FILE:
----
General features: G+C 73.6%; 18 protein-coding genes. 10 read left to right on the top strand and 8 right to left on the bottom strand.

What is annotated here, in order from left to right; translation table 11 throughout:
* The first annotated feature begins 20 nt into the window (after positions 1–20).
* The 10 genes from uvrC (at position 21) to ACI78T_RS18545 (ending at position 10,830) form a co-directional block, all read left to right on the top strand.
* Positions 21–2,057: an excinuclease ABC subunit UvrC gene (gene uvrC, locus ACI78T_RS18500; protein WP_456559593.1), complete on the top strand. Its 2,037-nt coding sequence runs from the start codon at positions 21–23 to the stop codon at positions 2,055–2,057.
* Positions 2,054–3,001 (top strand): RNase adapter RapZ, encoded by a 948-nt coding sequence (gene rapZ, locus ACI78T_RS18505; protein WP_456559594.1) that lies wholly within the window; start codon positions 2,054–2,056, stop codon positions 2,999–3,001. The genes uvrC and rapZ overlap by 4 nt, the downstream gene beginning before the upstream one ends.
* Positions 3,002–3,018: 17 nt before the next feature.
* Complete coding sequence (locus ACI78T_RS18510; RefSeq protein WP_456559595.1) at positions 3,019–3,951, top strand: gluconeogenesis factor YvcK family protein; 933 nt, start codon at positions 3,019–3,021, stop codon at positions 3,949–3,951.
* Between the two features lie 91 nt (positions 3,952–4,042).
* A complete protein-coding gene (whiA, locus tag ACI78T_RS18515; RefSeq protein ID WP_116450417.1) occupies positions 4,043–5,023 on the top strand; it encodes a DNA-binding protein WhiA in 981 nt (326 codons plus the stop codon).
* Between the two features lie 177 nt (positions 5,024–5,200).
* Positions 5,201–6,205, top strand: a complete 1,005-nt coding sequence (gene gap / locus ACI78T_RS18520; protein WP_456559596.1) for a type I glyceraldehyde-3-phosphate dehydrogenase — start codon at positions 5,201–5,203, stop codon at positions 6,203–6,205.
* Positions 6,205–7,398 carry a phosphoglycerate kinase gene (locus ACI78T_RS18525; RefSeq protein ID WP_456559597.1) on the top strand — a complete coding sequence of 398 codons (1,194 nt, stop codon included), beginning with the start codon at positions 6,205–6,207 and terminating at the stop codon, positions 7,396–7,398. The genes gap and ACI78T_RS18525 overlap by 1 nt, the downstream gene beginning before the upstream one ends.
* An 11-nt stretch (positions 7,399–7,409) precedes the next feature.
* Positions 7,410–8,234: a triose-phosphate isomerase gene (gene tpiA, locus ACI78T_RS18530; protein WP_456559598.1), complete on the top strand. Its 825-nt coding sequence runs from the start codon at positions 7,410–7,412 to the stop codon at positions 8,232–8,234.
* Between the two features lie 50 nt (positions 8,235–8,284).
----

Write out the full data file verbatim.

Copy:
General features: G+C 73.6%; 18 protein-coding genes. 10 read left to right on the top strand and 8 right to left on the bottom strand.

What is annotated here, in order from left to right; translation table 11 throughout:
* The first annotated feature begins 20 nt into the window (after positions 1–20).
* The 10 genes from uvrC (at position 21) to ACI78T_RS18545 (ending at position 10,830) form a co-directional block, all read left to right on the top strand.
* Positions 21–2,057: an excinuclease ABC subunit UvrC gene (gene uvrC, locus ACI78T_RS18500; protein WP_456559593.1), complete on the top strand. Its 2,037-nt coding sequence runs from the start codon at positions 21–23 to the stop codon at positions 2,055–2,057.
* Positions 2,054–3,001 (top strand): RNase adapter RapZ, encoded by a 948-nt coding sequence (gene rapZ, locus ACI78T_RS18505; protein WP_456559594.1) that lies wholly within the window; start codon positions 2,054–2,056, stop codon positions 2,999–3,001. The genes uvrC and rapZ overlap by 4 nt, the downstream gene beginning before the upstream one ends.
* Positions 3,002–3,018: 17 nt before the next feature.
* Complete coding sequence (locus ACI78T_RS18510; RefSeq protein WP_456559595.1) at positions 3,019–3,951, top strand: gluconeogenesis factor YvcK family protein; 933 nt, start codon at positions 3,019–3,021, stop codon at positions 3,949–3,951.
* Between the two features lie 91 nt (positions 3,952–4,042).
* A complete protein-coding gene (whiA, locus tag ACI78T_RS18515; RefSeq protein ID WP_116450417.1) occupies positions 4,043–5,023 on the top strand; it encodes a DNA-binding protein WhiA in 981 nt (326 codons plus the stop codon).
* Between the two features lie 177 nt (positions 5,024–5,200).
* Positions 5,201–6,205, top strand: a complete 1,005-nt coding sequence (gene gap / locus ACI78T_RS18520; protein WP_456559596.1) for a type I glyceraldehyde-3-phosphate dehydrogenase — start codon at positions 5,201–5,203, stop codon at positions 6,203–6,205.
* Positions 6,205–7,398 carry a phosphoglycerate kinase gene (locus ACI78T_RS18525; RefSeq protein ID WP_456559597.1) on the top strand — a complete coding sequence of 398 codons (1,194 nt, stop codon included), beginning with the start codon at positions 6,205–6,207 and terminating at the stop codon, positions 7,396–7,398. The genes gap and ACI78T_RS18525 overlap by 1 nt, the downstream gene beginning before the upstream one ends.
* An 11-nt stretch (positions 7,399–7,409) precedes the next feature.
* Positions 7,410–8,234: a triose-phosphate isomerase gene (gene tpiA, locus ACI78T_RS18530; protein WP_456559598.1), complete on the top strand. Its 825-nt coding sequence runs from the start codon at positions 7,410–7,412 to the stop codon at positions 8,232–8,234.
* Between the two features lie 50 nt (positions 8,235–8,284).